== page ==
NWHL Season Suspended By COVID…Again

Sierra Borkowski

As professional sports begin to transition into normalcy, COVID-19 persists to haunt some smaller, less popular leagues. The National Womens Hockey League had their season suspended on February 3rd, a day before their championship semifinals were to occur.


This suspension was not out of the blue. The Metropolitan Riveters had withdrawn from the tournament just days before the season was cut short. The Connecticut Whale also withdrew out of concerns for their players and staff.


Before the suspension, the NWHL season was being played in a bubble in Lake Placid, New York, site of the Miracle on Ice. The season was taking place over the course of 2 weeks. Each of the six teams played five games in eight days, immediately followed by playoffs, semifinals and finals.


The semifinals and finals were to air on NBC Sports, a large platform upgrade with most of the league’s games being broadcasted through Twitch. The nationally televised games would give the league a level of exposure above and beyond what its accustomed to.


This marks the second year in a row that the league playoffs have been interrupted by the COVID-19 pandemic. Last year’s season was stopped just before the Minnesota Whitecaps and the Boston Pride were to compete in the Isobel Cup Final.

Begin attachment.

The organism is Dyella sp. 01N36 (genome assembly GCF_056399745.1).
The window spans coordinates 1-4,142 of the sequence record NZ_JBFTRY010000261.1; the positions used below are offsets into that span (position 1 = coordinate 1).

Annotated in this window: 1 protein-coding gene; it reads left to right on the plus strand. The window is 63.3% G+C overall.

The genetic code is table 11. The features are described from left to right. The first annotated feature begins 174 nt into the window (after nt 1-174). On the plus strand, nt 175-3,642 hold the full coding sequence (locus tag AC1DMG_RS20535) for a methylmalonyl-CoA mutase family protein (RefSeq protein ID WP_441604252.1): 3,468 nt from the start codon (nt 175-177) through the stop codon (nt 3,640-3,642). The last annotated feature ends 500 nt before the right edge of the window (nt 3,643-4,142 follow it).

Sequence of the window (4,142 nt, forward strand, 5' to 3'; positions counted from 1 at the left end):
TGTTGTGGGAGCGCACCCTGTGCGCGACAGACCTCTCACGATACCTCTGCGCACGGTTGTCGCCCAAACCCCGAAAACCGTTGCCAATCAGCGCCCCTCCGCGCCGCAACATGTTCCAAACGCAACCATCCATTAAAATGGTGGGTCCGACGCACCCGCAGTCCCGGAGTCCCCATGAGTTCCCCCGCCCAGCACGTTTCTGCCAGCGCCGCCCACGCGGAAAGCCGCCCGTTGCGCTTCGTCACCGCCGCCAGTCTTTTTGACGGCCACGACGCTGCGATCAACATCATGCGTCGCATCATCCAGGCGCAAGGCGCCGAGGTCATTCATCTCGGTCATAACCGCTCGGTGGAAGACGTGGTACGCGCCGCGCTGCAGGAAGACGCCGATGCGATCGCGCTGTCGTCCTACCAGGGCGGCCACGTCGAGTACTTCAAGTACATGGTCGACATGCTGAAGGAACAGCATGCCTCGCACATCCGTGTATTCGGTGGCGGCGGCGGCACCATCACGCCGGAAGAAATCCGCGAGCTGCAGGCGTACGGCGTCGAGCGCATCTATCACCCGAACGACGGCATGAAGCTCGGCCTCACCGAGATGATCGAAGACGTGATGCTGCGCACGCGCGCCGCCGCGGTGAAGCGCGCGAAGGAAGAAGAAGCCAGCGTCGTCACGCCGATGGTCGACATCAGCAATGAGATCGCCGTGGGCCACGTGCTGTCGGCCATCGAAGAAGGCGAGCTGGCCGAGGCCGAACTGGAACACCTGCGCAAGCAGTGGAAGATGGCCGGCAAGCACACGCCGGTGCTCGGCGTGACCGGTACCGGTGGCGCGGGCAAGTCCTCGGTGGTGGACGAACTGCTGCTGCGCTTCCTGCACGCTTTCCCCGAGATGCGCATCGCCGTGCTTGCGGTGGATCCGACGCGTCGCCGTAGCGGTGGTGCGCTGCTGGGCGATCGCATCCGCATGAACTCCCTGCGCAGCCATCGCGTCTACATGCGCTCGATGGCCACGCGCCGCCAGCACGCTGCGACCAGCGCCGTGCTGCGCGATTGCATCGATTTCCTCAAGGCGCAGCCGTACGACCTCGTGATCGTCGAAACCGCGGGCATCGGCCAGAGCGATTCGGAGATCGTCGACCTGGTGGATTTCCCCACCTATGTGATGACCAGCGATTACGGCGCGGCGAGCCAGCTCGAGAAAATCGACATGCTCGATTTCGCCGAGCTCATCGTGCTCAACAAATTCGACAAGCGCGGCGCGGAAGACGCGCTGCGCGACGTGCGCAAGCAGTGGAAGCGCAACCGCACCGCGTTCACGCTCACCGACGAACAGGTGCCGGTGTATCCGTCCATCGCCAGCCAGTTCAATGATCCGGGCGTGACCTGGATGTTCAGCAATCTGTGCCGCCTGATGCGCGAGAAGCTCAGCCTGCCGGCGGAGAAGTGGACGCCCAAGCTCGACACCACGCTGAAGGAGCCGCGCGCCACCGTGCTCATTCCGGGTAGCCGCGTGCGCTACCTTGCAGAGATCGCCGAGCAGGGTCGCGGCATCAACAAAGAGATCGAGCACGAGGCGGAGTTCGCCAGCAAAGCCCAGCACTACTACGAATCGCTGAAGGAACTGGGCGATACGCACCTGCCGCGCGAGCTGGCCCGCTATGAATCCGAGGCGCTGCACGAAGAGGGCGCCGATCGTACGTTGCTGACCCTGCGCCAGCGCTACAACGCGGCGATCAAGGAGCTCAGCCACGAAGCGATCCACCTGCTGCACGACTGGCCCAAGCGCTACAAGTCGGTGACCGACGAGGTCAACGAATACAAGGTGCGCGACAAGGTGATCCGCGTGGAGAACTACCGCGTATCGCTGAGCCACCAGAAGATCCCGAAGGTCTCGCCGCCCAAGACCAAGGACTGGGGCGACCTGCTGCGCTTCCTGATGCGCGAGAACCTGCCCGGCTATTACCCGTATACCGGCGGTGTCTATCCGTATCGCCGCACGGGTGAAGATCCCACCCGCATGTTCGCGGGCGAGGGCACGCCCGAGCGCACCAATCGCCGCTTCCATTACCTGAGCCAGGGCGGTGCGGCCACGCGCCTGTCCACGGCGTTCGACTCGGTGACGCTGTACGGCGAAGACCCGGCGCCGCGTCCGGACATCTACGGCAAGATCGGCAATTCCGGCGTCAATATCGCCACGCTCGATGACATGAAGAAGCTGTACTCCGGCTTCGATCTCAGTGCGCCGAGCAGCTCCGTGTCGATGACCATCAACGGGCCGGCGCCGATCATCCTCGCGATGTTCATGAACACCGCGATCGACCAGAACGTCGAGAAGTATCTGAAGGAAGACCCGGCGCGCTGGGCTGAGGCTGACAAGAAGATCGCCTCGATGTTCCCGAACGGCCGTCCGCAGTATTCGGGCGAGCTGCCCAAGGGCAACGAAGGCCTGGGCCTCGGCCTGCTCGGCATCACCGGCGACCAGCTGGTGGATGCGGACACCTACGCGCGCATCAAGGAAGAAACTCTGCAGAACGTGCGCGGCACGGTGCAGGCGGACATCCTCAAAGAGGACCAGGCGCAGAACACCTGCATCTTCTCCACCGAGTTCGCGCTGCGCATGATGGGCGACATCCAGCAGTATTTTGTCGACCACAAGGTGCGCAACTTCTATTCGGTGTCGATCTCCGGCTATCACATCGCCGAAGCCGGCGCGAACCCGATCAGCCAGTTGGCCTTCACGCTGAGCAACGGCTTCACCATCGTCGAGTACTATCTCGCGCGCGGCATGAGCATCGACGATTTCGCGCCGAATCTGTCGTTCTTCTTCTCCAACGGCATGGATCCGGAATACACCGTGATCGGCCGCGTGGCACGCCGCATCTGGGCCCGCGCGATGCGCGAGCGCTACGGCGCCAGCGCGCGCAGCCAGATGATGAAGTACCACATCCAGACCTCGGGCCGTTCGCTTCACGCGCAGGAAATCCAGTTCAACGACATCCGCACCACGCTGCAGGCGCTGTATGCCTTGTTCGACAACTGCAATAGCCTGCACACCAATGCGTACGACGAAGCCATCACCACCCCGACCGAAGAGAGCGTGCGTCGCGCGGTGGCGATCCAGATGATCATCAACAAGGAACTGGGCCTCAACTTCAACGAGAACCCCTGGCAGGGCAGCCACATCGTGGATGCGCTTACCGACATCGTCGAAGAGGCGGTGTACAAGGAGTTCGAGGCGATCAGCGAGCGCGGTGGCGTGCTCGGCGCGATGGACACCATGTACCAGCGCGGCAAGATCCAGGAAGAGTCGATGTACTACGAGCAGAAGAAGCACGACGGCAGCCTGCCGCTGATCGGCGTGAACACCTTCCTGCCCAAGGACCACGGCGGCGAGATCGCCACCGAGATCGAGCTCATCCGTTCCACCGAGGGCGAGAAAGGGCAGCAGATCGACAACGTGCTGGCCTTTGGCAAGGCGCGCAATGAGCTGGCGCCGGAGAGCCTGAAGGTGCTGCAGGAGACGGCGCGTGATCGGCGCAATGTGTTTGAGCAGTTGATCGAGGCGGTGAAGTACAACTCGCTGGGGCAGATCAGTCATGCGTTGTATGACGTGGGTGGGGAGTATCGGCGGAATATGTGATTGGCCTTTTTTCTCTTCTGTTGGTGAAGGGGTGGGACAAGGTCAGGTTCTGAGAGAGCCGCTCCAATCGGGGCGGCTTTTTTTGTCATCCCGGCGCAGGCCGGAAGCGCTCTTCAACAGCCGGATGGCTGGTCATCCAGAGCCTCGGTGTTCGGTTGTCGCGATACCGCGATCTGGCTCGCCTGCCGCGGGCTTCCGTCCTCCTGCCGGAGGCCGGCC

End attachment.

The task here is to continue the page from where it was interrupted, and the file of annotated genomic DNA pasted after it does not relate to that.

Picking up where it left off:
The NWHL was founded in 2015 to fuel the growing interest in the sport and the brand of women’s hockey. The league is built and run by women by a large majority. It is the first professional women’s hockey league ever in America. This also marked the first-time women were payed salaries to play hockey.

The league uses a strong fan commitment approach to grow and connect with their fanbases. Before the pandemic, players would make themselves available after every game for photos and autograph opportunities until everyone in line got their turn.


Most women in the league are pursuing other careers on the side in order to support themselves financially, as the league does not provide a stable pay to live on stand alone.


The league’s salary cap is set at $270,000 with the average salary of $15,000. The highest paid player, Kelli Stack, earns $25,000. For NHL comparison purposes, the cap is set at $81.5M, the average salary is $3M and the highest paid player, Austin Matthews, makes $13M.


The leagues commissioner says she wants to do everything in their power to make sure the remainder of the season can be played out, no matter what that looks like.


Sources: NBC Sports, Hockey Wilderness.com, NWHL Zone, Forbes